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UH Study Suggests Too Much Experience Can Mean Less Productivity
Some job candidates seem perfect on paper. They have advanced degrees, professional certifications and years of experience. Such qualifications might exceed those required for various positions, and that might not be such a good thing.
While employers might view highly experienced job candidates desirable, a recent University of Houston study suggests that overqualified professionals can be unproductive workers.
"We've found that overqualified professionals engage in counterproductive work behaviors," said Christiane Spitzmueller, assistant professor of psychology. "They might be absent frequently or not focused on their work. They also might take things from the office that they're not supposed to, play video games at their desks and generally, do things other than their assigned tasks ."
Spitzmueller and Alexandra Luksyte, a doctoral candidate in UH's Industrial Organizational Psychology graduate program, surveyed 215 pairs of employees and supervisors across a host of industries. Employees responded to questions focused on how their previous work experiences and educational backgrounds complement their day-to-day tasks. Supervisors provided details on counterproductive work behaviors observed in the workplace.
A chief reason overqualified employees tend to focus more on counterproductive behaviors rather than their work assignments is burnout, Spitzmueller said.
"They just can't get engaged in their work," she said. "Many of them become burned out and wind up doing things at work that they shouldn't be doing."
Additionally, Spitzmueller and Luksyte's study reflects that overqualified workers often adopt a cynical view toward their duties and find little meaning in their current careers. It also indicated that women are more likely than men to stay in a position in which they are overqualified.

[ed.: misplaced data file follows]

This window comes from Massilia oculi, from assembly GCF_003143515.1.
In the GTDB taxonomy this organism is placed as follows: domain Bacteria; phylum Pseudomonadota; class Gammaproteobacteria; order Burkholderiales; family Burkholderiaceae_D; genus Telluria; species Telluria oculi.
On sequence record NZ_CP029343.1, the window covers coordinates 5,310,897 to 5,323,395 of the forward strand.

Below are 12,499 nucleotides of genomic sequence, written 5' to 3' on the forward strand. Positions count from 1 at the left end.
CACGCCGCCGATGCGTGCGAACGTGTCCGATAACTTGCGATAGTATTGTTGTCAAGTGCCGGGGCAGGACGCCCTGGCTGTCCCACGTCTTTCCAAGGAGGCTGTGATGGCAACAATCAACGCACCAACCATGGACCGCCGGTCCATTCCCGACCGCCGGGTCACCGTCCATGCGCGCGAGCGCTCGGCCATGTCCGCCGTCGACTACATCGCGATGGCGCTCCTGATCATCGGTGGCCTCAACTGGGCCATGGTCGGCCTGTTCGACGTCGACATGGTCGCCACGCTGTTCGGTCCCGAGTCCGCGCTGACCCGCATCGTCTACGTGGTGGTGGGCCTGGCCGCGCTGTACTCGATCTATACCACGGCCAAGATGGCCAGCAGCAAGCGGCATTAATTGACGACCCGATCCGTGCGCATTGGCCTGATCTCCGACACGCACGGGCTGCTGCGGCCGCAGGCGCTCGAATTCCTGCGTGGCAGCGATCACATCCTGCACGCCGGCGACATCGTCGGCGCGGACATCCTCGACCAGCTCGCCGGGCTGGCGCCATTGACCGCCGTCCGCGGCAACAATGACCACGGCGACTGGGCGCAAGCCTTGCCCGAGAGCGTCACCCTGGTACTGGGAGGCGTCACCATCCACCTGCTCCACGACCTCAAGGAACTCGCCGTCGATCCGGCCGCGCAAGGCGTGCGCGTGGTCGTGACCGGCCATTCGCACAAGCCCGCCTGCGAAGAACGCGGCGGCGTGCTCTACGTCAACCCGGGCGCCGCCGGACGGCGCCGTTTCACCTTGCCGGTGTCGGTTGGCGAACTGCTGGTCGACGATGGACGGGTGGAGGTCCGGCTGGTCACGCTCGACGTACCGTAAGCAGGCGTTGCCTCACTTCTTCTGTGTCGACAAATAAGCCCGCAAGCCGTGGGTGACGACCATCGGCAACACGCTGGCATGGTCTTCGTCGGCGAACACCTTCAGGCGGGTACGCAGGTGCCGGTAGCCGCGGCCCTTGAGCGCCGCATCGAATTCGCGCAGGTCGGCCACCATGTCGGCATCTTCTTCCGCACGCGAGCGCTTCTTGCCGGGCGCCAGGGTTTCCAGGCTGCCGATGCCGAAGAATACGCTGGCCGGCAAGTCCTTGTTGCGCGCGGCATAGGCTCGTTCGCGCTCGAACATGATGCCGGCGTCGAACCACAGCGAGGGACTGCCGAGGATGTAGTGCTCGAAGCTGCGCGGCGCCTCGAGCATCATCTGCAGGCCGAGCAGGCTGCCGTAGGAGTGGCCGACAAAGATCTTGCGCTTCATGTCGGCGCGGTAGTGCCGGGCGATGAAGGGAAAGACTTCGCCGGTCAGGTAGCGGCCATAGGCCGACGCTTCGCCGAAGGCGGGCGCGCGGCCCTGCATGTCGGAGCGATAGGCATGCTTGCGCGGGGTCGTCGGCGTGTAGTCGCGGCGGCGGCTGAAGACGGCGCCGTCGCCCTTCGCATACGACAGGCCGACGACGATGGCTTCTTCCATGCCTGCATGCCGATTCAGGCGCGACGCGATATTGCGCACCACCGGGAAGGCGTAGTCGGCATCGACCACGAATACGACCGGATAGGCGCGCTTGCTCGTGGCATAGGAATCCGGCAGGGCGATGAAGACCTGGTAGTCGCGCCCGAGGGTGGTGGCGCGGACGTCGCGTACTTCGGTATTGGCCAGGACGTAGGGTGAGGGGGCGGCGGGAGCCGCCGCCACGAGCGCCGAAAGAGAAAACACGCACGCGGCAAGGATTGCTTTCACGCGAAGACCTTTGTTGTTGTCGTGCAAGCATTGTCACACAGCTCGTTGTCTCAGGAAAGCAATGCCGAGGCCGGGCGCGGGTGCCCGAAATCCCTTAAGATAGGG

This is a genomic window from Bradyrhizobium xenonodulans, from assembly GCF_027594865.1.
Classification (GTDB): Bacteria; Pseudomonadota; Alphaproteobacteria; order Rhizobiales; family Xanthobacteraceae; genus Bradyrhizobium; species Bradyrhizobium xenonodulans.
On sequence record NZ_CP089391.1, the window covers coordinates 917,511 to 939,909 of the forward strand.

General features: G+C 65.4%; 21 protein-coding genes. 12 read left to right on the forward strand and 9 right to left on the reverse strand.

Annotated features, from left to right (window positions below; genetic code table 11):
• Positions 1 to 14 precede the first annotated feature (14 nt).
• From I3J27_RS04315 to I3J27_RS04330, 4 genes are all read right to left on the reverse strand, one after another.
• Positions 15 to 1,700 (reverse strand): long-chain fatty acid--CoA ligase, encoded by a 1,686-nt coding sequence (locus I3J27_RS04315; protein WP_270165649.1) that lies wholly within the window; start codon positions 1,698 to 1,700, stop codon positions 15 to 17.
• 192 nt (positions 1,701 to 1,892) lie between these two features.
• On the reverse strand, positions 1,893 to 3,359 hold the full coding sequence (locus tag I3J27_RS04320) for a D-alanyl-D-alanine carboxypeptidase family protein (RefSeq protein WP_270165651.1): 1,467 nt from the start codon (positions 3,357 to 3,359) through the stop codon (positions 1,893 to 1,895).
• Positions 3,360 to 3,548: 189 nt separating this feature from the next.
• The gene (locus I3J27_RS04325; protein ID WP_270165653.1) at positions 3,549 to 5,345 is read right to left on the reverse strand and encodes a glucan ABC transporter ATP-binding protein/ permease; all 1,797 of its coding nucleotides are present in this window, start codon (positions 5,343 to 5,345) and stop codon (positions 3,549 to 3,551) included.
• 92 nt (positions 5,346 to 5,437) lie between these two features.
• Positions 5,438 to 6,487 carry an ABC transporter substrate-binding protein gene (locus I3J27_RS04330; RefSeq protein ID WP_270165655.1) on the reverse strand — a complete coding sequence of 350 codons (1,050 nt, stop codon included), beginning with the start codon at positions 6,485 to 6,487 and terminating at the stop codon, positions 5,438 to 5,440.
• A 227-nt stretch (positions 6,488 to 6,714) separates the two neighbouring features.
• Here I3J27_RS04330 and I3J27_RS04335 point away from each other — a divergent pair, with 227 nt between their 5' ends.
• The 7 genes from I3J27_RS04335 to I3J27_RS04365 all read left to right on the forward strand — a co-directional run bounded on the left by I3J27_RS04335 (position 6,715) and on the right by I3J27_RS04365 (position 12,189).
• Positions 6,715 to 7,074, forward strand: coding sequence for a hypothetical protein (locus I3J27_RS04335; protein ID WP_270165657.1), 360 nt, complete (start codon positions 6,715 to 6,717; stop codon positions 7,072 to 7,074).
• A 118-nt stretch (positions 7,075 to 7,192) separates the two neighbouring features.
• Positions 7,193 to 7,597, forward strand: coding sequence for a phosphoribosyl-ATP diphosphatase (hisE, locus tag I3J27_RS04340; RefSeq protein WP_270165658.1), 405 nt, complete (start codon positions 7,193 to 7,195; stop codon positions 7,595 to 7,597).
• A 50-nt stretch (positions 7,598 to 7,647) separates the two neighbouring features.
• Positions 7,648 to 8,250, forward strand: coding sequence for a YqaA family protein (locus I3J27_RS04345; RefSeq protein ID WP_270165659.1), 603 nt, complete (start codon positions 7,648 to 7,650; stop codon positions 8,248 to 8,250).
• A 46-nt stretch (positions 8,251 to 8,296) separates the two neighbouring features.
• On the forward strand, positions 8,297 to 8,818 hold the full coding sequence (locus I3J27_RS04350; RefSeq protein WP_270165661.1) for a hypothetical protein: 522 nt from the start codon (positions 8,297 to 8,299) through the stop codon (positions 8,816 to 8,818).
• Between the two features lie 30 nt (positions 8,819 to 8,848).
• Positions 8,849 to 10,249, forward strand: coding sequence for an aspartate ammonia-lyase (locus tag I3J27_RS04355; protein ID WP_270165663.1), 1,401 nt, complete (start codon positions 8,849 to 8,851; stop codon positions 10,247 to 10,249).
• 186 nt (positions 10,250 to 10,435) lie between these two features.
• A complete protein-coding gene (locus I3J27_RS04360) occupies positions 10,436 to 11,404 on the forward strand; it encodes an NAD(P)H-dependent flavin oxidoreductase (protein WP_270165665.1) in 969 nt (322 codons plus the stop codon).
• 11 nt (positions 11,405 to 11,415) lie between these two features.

Such findings, Spitzmueller said, can ultimately benefit human resources (HR) professionals and recruiters.
"Organizations need to be aware of the risks associated with hiring overqualified job candidates," she said. "With unemployment rates remaining high, companies now have access to very talented and experienced professionals who need jobs. Sometimes, however, hiring these people comes at a cost."
HR professionals can mitigate counterproductive work behaviors and encourage workers to remain in positions, she added.
"If HR has a very effective career development program and provides workers with mechanisms for professional growth, it can dissuade counterproductive work behaviors and early exits," Spitzmueller said. "If someone feels challenged by their job and is learning new things, he or she is more likely to be engaged in their work assignments."
Spitzmueller and Luksyte's research is an example of the investigations conducted in UH's Industrial Organizational Psychology (I/O) program. Started in 1950, I/O prepares students for careers as active contributors to the psychology of work. In addition to specialized coursework, students collaborate with faculty members on research focused on a host of work-related topics including assessment, counter-productive work behavior, criterion development, customer service, decision-making, emergency management, interviewing, leadership, labor-management relations, occupational health and safety, organizational attitudes and behavior, organizational climate, personality, recruitment, selection, social effectiveness, training, work motivation, work productivity and workforce diversity.
In March, the program will host the national Industrial Organizational and Organizational Behavior Graduate Student Conference. The conference will run March 12 - 14 at UH-Downtown and will focus on how the changing economy and rise in unemployment impacts industrial organizational psychologists.
For more details regarding I/O and the conference, visit http://www.psychology.uh.edu/GraduatePrograms/IOP/.